Different types of care:

RMBI provides residential care, nursing care and residential dementia support to older Freemasons, their families and people in the wider community. They can support older people looking for permanent care or a short stay.
Your care needs assessment

Before a person moves into a care home, a care needs assessment will be undertaken to determine the type of care the person will need. This may be conducted by your local authority as well as the care home, depending on who will be funding the placement. If you wish to have a free assessment for yourself or a loved one, contact your local authority. They will use the details you provide to create a practical support plan.

Eligibility

RMBI supports older Freemasons, their families and wider relations. You or your loved one may be eligible for support, even if you are not dependent on a Freemason; this, for example, includes parents, in-laws, siblings and grandparents. RMBI also provides care for people in the wider community that do not have a connection to Freemasonry, but are able to fund their own care (self-funding). Where a Home has a waiting list for residents, priority will always be given to Freemasons, as long as the Institution can support their needs. 

Funding your care

Care home fees will vary depending on the area that you live in, the individual care home itself and your own financial circumstances. You may also be eligible for financial support from your local authority, subject to a financial assessment. If you would like further advice about funding a placement in an RMBI Care Co. Home, please speak to a member of the team for more information.

For advice and support about your care needs, please contact:
Debbie Hollands: 07392 870 304, DHollands@rmbi.org.uk or 
Hazel Salter: 07717 019 752, 
HSalter@rmbi.org.uk
Alternatively, visit rmbi.org.uk/our-homes/ for further details and contact your nearest care home.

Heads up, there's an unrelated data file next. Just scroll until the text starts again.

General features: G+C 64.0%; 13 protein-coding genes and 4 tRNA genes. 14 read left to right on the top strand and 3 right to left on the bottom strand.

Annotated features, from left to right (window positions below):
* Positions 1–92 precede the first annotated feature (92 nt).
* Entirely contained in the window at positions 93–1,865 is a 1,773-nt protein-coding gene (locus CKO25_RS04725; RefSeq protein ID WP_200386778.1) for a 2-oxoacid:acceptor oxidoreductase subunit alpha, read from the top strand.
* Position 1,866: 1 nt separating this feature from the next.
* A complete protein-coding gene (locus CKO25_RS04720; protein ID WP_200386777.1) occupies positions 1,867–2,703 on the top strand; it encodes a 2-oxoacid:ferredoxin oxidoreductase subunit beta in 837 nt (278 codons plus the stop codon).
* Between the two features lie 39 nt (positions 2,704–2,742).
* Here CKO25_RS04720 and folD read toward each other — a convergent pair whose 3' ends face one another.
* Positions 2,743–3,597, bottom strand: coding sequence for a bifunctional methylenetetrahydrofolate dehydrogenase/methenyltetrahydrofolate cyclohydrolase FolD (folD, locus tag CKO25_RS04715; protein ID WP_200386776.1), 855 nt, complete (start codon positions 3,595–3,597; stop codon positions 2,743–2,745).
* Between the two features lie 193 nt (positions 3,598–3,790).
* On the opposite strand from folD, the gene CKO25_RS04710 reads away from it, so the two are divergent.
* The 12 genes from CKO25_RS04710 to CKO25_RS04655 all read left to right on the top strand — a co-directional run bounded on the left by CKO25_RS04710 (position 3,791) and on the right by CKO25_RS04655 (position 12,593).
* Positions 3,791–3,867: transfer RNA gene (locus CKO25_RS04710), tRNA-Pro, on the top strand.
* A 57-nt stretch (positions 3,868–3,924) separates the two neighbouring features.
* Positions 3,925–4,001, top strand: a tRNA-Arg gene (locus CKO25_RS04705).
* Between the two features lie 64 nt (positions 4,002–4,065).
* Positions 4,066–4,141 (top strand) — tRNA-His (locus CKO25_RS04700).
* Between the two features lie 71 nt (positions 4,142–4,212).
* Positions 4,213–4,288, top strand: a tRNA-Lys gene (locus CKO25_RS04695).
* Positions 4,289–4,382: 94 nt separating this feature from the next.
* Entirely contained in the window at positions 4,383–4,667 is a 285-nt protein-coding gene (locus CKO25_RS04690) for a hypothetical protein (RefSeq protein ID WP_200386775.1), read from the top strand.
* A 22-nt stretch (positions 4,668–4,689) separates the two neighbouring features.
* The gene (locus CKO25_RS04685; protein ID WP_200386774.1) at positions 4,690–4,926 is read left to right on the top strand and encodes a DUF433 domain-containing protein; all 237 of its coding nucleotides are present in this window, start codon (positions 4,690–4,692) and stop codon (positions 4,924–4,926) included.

Sources:
* Centre for Ageing Better, 2023 https://ageing-better.org.uk/news/record-number-centenarians-reminder-we-need-better-prepare-ageing-population
** ONS, 2022. https://www.ons.gov.uk/peoplepopulationandcommunity/populationandmigration/populationprojections/ 

Open Day at Watford’s RMBI care home
Trustee, W Bro Doug Brodie PAGStB reports.

Prince Michael of Kent Court, the RMBI care home in Watford, held its annual Open Day on Sunday 8th October. The event, organised by the Association of Friends of Prince Michael of Kent Court, welcomed representatives from some 60 Lodges to the event; many brought their families, too.

Visitors were greeted with refreshments and given guided tours around this beautiful, modern care home, which is rated “outstanding” by the CQC. Facilities include the newly built Orangery, which has sky-design ceiling lighting, the 1960s street themed garden with shop-fronts, an original red phone box and traffic lights; and the new fitness centre with specially adapted exercise bikes. The recently refurbished in-house shop was open for business and visitors also enjoyed playing music on the jukebox.

The Association of Friends provides many little extras for the happiness and wellbeing of the residents such as social activities and entertainment events. It also provides therapy equipment and other items for the wellbeing of residents, these being over and above what is provided by the RMBI.

Some families also used the Open Day to find out about residential, dementia care and respite packages available at Prince Michael of Kent Court.

During the event, three Lodges also presented generous donations to the Association of Friends of PMKC.

For more information about Prince Michael of Kent Court, visit https://rmbi.org.uk/home/prince-michael-of-kent-court-watford/

For more information about the Association of Friends of PMKC, visit www.pmkcfriends.co.uk



This article is part of the Arena Magazine, Issue 53 December 2023 edition.
Arena Magazine is the official magazine of the London Freemasons – Metropolitan Grand Lodge and Metropolitan Grand Chapter of London.

Read more articles in the Arena Issue 53 here.